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Joey Silver, collecting snuff bottles since Feb.1970

bambooforrest
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« Reply #236 on: October 17, 2022, 11:20:17 am »

Joey, is the only difference between hard and soft paste porcelain the firing temperature?
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John O'Hara

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« Reply #237 on: October 17, 2022, 01:58:07 pm »

John, I’m not sure.
I was told by Dr. Steven Little that Soft Paste porcelain is
pure Kaolin clay and has a lower firing temperature.
While Hard Paste porcelain is 90% Kaolin clay and 10% Petuntse
(A Calcium Carbonate compound).
But this might not be accurate.
Both Giovanni and Charll know more about porcelain than I do.
Best,
Joey
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Joey Silver, collecting snuff bottles since Feb.1970

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« Reply #238 on: October 17, 2022, 02:04:38 pm »

Dear John,
I do not know where you have read that the difference between soft and hard paste is the level of the temperature.
We talked about soft paste porcelain a few days ago, I do not remember if even within this same thread or another one, related to blue and white bottles.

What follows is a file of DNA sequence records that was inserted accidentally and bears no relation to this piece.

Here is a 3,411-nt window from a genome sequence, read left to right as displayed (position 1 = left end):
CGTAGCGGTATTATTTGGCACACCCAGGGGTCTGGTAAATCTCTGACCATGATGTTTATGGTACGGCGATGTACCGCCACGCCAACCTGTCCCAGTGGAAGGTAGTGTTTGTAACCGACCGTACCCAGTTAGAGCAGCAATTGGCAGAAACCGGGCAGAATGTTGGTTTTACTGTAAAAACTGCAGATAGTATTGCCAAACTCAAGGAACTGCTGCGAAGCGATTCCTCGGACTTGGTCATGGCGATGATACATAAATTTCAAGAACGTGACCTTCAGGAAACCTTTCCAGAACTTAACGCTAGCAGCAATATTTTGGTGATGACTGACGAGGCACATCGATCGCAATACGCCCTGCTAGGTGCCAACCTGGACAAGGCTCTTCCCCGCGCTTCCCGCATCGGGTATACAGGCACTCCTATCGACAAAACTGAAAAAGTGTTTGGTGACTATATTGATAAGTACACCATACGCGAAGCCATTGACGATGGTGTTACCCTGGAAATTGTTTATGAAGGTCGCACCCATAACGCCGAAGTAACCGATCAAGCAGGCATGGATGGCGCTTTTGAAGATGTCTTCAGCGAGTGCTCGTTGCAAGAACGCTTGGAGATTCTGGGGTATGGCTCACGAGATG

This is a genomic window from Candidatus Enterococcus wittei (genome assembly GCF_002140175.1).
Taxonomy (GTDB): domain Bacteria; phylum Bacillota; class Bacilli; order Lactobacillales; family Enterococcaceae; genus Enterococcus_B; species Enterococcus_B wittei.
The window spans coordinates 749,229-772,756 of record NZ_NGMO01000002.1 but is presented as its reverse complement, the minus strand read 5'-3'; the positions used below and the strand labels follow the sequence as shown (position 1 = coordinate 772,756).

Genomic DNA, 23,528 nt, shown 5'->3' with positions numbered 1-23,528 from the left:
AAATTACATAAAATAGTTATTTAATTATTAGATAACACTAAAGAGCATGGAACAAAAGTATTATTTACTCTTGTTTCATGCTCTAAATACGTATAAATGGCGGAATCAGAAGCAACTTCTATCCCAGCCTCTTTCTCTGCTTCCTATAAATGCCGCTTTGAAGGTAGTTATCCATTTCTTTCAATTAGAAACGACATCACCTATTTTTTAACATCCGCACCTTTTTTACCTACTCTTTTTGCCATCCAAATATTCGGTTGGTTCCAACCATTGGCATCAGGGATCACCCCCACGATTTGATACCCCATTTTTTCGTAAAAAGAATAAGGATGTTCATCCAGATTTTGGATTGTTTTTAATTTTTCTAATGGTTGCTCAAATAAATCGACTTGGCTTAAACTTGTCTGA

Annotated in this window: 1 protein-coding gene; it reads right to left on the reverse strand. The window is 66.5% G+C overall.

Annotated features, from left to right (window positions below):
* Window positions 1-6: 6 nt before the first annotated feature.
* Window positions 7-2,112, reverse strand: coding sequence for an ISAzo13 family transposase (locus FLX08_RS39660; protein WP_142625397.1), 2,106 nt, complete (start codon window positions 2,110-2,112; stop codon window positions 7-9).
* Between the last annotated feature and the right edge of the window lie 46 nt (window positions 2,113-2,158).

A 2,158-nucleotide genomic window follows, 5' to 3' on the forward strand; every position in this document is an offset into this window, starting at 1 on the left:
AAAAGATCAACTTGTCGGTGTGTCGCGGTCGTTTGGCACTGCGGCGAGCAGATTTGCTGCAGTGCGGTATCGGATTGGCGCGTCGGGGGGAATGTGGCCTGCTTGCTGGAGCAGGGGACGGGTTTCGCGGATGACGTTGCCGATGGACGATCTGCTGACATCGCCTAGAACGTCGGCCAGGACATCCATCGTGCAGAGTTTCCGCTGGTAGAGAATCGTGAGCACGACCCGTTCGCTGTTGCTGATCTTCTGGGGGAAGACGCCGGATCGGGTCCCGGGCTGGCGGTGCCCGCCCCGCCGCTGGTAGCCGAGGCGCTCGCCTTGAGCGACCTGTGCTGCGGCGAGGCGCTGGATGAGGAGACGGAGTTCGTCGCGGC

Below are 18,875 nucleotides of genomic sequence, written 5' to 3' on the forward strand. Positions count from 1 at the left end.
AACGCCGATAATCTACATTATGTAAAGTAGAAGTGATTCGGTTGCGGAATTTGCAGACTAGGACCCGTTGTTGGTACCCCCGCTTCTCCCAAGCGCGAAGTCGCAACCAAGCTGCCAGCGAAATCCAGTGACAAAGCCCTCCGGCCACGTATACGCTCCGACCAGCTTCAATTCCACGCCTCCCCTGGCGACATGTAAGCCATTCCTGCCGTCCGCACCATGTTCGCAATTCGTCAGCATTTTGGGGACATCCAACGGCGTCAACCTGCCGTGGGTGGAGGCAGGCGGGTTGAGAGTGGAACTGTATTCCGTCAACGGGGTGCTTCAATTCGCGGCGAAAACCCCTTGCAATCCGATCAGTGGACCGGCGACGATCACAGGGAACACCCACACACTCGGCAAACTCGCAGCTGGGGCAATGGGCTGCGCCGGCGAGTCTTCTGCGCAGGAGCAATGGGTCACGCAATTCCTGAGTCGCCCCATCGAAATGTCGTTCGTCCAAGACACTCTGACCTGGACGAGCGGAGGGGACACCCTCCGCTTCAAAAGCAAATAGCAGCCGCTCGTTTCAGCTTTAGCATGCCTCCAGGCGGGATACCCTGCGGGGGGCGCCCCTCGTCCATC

As said there, soft paste is not a well-defined matter, it is not completely clear. It seems that it has an higher content of kaolin, thus requiring an higher temperature than hard paste, but as said it is not clear.
The big difference between the two is the almost vitrification of the body, which does not happen for soft paste, hence its opacity to light.
Dear Joey, before firing, the cobalt is not chocolate brown. You are probably mismatching it with cobalt not covered by the glaze, which turn out dark brown/black instead of blue.
The raw cobalt in powder state is dark gray, then it is mixed with liquid clear glaze and brushed onto the body, which can either be in dry state, or in biscuit state. The biscuit is less absorbing, allowing for a finer painting.
Kind regards
Giovanni
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« Reply #239 on: October 17, 2022, 02:17:13 pm »

Dear Giovanni,

 I must correct one point.
I saw cobalt being painted onto porcelain blanks in Jingdezhen.
It was chocolate brown in colour.
I was told that it was cobalt and would change to blue in colour,
once covered with a clear glaze and fired.
Is this not correct?
Joey
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Joey Silver, collecting snuff bottles since Feb.1970